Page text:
A report in the Telegraph on the 14th July 2014…
Dozens of NHS executives face possible investigation by HM Revenue and Customs after they refused to answer questions about their tax arrangements, it can be revealed.
An investigation has identified 86 senior health service officials paid off-payroll who have refused to give assurances to their employers that they are paying the correct level of income tax and national insurance.
They are paid through service companies – arrangements that allow public sector employees to be paid as contractors through private companies, potentially cutting their tax bills.
Monitor found 30 foundation trusts had issues to resolve in their report of the 10th July 2014:
- 20 foundation trusts have 1 or more senior employees paid through an off-payroll arrangement, and they are waiting for responses after asking those employees for assurance about their tax arrangements
- 23 foundation trusts (including some of the 20 above) still have at least 1 board member or senior member of staff with significant financial responsibility employed through an off-payroll arrangement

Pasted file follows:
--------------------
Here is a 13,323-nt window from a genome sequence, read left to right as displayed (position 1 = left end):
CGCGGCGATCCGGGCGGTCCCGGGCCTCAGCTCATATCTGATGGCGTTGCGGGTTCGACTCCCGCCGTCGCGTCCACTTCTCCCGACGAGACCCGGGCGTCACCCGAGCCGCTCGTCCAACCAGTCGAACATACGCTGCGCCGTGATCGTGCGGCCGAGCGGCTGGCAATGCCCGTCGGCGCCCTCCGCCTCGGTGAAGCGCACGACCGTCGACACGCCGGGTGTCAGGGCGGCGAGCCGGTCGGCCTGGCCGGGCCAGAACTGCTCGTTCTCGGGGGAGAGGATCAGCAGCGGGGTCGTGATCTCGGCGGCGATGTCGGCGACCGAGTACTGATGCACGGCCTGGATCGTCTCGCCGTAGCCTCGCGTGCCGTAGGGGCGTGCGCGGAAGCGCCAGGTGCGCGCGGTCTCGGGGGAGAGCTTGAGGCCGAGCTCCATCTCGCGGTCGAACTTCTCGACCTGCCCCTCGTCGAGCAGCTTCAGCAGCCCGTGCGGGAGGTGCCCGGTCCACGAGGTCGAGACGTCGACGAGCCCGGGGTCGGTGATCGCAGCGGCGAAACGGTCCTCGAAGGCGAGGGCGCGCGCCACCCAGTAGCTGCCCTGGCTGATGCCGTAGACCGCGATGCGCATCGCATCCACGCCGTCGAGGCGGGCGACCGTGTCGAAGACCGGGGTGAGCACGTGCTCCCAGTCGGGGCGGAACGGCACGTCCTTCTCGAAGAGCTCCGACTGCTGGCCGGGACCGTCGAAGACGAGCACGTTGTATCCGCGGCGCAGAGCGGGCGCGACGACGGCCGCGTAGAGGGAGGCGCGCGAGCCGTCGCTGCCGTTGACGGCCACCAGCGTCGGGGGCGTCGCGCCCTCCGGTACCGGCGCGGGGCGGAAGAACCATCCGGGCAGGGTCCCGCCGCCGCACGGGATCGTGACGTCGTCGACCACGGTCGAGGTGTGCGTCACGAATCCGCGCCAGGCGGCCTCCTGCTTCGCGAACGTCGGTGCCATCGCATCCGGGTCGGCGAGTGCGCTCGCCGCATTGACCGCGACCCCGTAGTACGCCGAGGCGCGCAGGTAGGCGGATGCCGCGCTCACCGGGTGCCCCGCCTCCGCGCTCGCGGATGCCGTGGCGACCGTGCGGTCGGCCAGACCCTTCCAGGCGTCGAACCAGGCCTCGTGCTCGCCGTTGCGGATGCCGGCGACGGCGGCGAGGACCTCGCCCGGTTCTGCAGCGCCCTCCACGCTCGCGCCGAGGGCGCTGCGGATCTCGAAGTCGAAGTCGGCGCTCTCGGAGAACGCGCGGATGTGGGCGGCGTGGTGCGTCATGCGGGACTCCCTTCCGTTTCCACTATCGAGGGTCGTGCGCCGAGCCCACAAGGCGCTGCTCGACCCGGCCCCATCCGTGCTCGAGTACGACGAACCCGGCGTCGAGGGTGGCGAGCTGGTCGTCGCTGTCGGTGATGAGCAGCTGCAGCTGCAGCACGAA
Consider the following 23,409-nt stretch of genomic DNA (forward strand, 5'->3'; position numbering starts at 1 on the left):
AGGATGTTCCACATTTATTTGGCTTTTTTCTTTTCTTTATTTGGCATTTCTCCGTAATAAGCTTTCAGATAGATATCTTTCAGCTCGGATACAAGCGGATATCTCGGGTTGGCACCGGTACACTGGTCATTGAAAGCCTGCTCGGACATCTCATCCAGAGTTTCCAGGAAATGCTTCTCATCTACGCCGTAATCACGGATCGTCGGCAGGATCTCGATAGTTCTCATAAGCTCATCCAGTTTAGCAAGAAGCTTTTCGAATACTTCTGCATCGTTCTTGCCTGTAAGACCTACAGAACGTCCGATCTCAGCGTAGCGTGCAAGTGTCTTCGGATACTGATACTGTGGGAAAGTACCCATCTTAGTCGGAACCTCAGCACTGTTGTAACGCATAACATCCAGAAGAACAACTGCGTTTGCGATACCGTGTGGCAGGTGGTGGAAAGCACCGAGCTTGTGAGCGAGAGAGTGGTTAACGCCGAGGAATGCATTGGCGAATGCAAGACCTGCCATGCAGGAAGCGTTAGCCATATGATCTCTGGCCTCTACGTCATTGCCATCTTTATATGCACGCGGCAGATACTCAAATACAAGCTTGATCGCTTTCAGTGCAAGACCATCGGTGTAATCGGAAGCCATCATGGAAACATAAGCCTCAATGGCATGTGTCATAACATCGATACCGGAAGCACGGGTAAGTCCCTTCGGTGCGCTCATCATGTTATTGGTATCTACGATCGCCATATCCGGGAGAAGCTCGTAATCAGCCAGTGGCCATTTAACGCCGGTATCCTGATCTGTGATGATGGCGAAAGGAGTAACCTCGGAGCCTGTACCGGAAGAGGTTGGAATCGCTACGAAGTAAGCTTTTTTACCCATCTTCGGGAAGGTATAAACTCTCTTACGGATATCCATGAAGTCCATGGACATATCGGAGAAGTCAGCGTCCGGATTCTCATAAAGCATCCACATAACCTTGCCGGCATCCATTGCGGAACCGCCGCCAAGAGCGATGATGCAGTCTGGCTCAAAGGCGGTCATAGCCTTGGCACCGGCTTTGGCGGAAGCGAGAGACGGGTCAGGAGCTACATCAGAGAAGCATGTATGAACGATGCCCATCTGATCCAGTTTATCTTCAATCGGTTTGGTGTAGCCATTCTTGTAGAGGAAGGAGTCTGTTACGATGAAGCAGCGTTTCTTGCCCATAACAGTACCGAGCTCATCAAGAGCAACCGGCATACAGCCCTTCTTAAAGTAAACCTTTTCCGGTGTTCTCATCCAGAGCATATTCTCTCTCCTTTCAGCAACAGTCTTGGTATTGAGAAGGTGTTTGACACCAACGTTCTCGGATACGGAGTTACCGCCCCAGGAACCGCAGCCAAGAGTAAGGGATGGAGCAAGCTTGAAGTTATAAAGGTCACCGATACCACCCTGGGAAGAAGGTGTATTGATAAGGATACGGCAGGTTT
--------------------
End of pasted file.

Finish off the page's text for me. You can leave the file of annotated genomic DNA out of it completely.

- of these 23 trusts, 9 are facing wider issues relating to their performance which they have explained is affecting their ability to recruit and retain permanent skilled staff; this resulted in the need to use interim off-payroll contracts to attract high-performing staff to help improve the foundation trust’s situation
- as a result of their performance issues, these 9 trusts are facing current enforcement action by Monitor, which is unrelated to their use of off-payroll employment
- out of those 23 trusts, the other 14 which are not facing enforcement action have plans to end off-payroll arrangements by the end of the year
Will this end the use of PSC’s in the NHS?
One thought on “Doctor, Doctor, I think you should be an Employee”
Another big problem in the NHS is senior consultants who are employed, that notch up long service and unwittingly breach the (now reduced) Lifetime Allowance for pension accrual resulting in a tax charge of 55% on the excess over £1.25 million – this equates to a pension of £62,500 p.a. In addition promotions that bring a decent pay rise can also breach the £40,000 annual limit as a factor of 16 x is used. The NHS pension scheme doesn’t warn in advance, it tells youafter you have incurred the tax bill!